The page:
An Open Letter To Those Experiencing A Broken Heart For The First Time
The two words I would use to describe a broken heart are “humiliation” and “disappointment.”
“Losing love is like a window in the heart; everybody sees you're blown apart.” – Paul Simon, "Graceland"
Relationships end for different reasons. Sometimes, the connection two people share just fades away. Other times, the drama and hurt become too much to bear.
Whether it’s your partner of many years or a union that never really even began, when persistence and effort no longer cut it, it’s time to say goodbye.
Remember, you are mourning not just the person, but also the loss of shared dreams and the shared acceptance of uncertainty. Even if you were ready to say goodbye, you must navigate the new uncharted, uncomfortable territory of mourning a lost love. It can feel scary, exciting and sad all at once.
People will try to offer you advice; sometimes it will be good and useful, and other times it will be bad.
Understand that these “helpers” are merely speaking from their own experiences and are earnestly trying to help you. Though, occasionally, it may feel like you’re under scrutiny as you simply try to heal in your own way.
Some people will tell you to “get out there and meet new people” and others will tell you “don’t date too soon; you’re not ready.”
Don’t let the contradictions overwhelm you. Instead, realize that these suggestions are evidence that we all nurse our wounds in different ways — ways that work for us individually.
Though, right now, you may feel like you are on an emotional roller coaster, know that trying to numb the feelings rather than embrace them will only lead them to stick around longer.
Sure, it’s great to get out of your rut for a bit, but make time for the bad days, too. Give yourself a chance to understand your feelings through reflection.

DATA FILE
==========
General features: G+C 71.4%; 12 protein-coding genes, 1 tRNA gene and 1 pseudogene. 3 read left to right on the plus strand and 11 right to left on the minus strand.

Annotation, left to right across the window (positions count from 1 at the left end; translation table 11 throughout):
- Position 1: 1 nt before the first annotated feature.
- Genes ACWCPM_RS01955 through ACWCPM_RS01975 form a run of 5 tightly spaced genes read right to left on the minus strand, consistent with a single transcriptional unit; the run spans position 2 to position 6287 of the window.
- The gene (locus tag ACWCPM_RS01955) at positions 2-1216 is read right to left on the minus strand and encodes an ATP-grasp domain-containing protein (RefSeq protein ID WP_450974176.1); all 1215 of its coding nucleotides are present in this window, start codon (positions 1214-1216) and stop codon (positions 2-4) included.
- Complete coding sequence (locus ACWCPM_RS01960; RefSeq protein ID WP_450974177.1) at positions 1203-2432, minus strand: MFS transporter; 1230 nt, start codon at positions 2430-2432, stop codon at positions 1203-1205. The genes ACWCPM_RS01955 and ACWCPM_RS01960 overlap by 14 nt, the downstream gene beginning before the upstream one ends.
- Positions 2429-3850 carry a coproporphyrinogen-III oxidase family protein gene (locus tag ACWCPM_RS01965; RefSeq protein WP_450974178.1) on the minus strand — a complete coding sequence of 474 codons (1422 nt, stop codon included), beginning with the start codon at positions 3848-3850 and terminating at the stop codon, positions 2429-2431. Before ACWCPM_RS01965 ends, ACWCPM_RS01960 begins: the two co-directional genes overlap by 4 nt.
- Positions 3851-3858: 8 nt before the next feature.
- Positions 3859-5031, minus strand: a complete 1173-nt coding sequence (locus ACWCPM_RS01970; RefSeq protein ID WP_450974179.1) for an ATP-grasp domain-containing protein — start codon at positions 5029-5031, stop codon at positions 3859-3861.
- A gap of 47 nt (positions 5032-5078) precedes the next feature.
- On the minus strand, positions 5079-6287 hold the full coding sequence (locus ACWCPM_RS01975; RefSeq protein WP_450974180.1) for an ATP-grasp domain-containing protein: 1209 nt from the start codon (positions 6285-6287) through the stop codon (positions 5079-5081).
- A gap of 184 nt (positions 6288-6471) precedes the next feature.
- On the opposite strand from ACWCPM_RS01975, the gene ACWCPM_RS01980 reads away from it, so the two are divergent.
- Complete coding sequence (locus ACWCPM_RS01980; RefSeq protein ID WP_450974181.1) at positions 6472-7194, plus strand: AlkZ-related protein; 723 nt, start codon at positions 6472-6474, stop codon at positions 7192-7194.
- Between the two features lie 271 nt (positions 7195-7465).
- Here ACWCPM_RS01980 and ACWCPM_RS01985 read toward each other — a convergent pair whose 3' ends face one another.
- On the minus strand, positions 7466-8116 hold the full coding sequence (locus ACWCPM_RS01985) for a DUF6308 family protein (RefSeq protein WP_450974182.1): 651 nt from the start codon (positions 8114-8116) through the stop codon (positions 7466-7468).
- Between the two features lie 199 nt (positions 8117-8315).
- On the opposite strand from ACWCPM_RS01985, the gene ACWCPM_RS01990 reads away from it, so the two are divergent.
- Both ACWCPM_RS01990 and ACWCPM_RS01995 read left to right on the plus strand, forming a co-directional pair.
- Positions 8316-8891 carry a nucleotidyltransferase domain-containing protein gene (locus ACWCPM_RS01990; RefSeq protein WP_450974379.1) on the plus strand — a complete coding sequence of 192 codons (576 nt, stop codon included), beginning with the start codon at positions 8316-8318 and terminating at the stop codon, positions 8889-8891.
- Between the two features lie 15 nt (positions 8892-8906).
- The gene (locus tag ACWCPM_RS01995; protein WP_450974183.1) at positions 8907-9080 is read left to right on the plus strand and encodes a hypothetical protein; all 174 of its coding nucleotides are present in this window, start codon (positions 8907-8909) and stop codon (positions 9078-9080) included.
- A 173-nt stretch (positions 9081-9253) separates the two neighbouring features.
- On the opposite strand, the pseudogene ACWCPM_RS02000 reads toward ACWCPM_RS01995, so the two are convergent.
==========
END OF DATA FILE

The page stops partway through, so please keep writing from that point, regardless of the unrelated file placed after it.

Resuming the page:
You may feel hurt or maybe even guilty, but contacting your ex is not the solution, either. Remember, your emotions are a bit unpredictable right now; think about what you would tell a drunken friend wanting to call an ex.
You’d probably suggest the person put away the phone and call in the morning (to provide time to sober up and decide if calling is really what the friend wants to do). Avoid regret where it’s easy.
Possibly the most crucial part of moving forward is letting go of hope for a reunion or banking on the notion that it will somehow work again down the road.
As difficult as it may be to hear, the only way to move forward when you lose love is to embrace it.
He or she is not a part of your future anymore. You may be telling yourself that you could both change and that some day it may work, but the only person you can control is you. Be honest and good to yourself.
Regardless of whether or not it’s possible that it could happen, waiting for a reunion will bar you from moving forward. You'll be forever measuring the people you meet against the ones you are waiting to return.
Of course, no one will ever be able to replace another person; every romantic connection we experience is different. So, save yourself wasted time and move forth with an open mind.
Embrace the closure that you can only achieve from accepting a future that doesn’t include the person you once loved.
Photo Courtesy: We Heart It